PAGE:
After examining the UNUM/Provident scandal involving denials of meritorious disability claims, John Langbein concludes that, in Firestone Tire & Rubber Co. v. Bruch, 489 U.S. 101 (1989), the U.S. Supreme Court erred by allowing ERISA plan sponsors to place deferential language in policies in order to restrict judicial review. Langbein suggests that the Supreme Court correct its mistake in order to prevent wrongful denial of legitimate disability claims. Langbein finds that the trust law concepts in ERISA are used in order to restrict the employer’s autonomy over employee benefits plans; thus, the law should not allow an ERISA plan sponsor to alter the standard of judicial review.
When processing a disability claim, insurers look at how impaired or how employable an insured is. The policy defines whether an employee is able to resume employment. There are moral hazard dangers that an insured may falsify his condition to receive the benefits, increasing costs to the insurer.
Most disability plans are governed by ERISA, which preempts state law and does not allow recovery of punitive damages.
In Bruch, the Supreme Court found that the default standard of review for ERISA cases is a de novo standard of review. However, the Court found that an ERISA plan drafter could insert a term that required courts to give deference to the plan administrator’s decision. Finally, the Court noted that where there was a conflict of interest, such a conflict must also be weighed.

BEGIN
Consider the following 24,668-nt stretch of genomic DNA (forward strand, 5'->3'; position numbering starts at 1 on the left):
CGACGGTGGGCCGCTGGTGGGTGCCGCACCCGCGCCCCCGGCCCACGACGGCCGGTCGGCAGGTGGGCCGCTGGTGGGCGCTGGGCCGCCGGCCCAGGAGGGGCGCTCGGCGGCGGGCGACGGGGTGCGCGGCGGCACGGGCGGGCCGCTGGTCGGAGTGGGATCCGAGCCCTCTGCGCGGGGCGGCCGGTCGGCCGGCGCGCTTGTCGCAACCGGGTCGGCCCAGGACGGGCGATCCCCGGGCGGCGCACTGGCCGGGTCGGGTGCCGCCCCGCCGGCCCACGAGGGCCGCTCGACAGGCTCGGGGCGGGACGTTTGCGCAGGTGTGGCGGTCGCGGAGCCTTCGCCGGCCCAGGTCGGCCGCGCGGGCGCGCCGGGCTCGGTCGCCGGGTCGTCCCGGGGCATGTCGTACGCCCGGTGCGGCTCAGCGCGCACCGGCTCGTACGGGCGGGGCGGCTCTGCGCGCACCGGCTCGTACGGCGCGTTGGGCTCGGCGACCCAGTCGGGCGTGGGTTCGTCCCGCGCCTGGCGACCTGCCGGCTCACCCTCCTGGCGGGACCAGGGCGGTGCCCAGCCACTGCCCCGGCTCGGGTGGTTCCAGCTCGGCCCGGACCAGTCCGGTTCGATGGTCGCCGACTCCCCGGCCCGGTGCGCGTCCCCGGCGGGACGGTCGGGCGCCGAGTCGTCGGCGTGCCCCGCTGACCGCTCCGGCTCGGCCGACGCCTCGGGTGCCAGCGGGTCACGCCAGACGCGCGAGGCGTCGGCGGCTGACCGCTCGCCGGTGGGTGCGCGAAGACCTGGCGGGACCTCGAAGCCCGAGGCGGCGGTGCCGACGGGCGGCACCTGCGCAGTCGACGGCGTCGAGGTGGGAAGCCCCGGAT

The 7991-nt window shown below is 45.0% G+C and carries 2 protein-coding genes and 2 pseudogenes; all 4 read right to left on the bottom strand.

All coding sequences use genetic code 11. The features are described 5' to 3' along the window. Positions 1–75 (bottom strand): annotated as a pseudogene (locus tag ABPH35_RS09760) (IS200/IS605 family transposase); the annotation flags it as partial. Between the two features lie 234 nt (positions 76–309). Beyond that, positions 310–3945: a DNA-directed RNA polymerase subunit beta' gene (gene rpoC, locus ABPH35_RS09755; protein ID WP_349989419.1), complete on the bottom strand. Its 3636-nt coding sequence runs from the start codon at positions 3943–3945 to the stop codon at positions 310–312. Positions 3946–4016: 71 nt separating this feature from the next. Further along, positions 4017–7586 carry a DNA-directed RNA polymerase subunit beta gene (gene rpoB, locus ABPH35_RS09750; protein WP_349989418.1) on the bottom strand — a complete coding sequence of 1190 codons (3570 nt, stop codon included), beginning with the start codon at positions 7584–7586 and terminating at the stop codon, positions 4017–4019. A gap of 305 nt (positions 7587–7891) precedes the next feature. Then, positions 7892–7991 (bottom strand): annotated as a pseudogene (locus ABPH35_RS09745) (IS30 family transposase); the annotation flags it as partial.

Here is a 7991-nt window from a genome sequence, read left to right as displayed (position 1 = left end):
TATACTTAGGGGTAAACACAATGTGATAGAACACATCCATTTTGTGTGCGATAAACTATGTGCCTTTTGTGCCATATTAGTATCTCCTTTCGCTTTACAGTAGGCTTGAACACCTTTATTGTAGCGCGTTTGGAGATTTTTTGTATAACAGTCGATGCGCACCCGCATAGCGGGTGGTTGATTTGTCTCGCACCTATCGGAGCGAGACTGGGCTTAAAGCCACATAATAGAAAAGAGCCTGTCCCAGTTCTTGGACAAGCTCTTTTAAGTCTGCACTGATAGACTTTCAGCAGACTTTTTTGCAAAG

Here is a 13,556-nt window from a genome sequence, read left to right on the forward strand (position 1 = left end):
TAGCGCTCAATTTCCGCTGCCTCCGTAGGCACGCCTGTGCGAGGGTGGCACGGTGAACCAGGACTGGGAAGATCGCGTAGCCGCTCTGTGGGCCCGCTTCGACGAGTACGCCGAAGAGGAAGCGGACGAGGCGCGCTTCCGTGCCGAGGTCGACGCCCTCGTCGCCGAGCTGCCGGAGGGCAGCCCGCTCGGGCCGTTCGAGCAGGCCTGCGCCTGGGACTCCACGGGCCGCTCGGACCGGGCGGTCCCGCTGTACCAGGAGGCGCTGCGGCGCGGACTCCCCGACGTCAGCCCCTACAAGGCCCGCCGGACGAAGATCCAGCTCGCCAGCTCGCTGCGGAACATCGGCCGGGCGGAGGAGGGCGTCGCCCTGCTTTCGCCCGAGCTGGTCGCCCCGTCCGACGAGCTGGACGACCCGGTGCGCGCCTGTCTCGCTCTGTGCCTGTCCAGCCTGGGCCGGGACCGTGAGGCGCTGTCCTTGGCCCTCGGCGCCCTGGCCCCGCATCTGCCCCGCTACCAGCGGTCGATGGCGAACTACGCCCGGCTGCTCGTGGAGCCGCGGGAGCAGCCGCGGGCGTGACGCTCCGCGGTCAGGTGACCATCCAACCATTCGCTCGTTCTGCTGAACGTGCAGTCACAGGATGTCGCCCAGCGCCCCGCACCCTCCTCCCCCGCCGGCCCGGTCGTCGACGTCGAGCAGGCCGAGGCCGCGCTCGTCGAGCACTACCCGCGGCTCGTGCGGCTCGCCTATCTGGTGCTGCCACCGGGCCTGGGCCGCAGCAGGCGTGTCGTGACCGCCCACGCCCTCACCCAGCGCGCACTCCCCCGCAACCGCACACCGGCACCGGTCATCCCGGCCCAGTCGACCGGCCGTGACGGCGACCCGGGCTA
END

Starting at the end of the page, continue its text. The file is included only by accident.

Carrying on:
Beginning in the 1990s, Unum/Provident Corp. employed cost-containment measures that were eventually investigated by news programs. The measures involved pressuring claims-processing employees to deny valid claims. In the news programs, Unum employees revealed that the claims that were most often denied were those involving illnesses such as chronic pain, migraines or Parkinson’s because they were not discoverable by X-rays or MRIs.
Further, many employees who did not comply with Unum’s practices brought wrongful dismissal suits. For example, Dr. Patrick McSharry, an Unum staff physician, claimed that Unum forced him to review so many claims that he could not analyze them properly and instructed him to use language that would support denials. Unum also did not allow McSharry to request further information about an insured or suggest additional tests.
Many state insurance commissions began to investigate Unum’s practices. The investigations revealed that Unum engaged in systematic irregularities in obtaining and evaluating the medical evidence of a disability. Unum agreed to pay $15 million in fines to a group of several states, reopen several years’ worth of denied claims, and make changes in its claims review process. Unum settled separately with the California Department of Insurance for $8 million.
Many federal courts have noted Unum’s claims denial practices, even opining that Unum’s practices were almost fraudulent. Such courts have found that Unum’s pattern of aggressive claims denial was made in bad faith. In one non-ERISA case against Unum for bad faith claims denial, a jury awarded the plaintiff $5 million in punitive damages.
Discovery in various proceedings against Unum revealed that an Unum executive wrote a memorandum exulting the enormous advantages of ERISA, namely the deferential standard of review allowed under Bruch. The memorandum also cited the advantages of preemption of state law, no jury trials, no compensatory or punitive damages under ERISA.
The author suggests that the Supreme Court erred by allowing plan drafters to defeat the de novo standard of review in ERISA-governed benefits cases, noting that the trust law upon which the Court relied was unsound because ERISA was created to regulate and limit private autonomy, not to increase autonomy as in trust law. The author suggests that the Court correct its mistake in Bruch by adopting a burden-shifting rule that would require the fiduciary to prove that its interpretation of a plan was not prompted by self-interest.
Source: Insurance Law and Litigation Week, 01/07/2008
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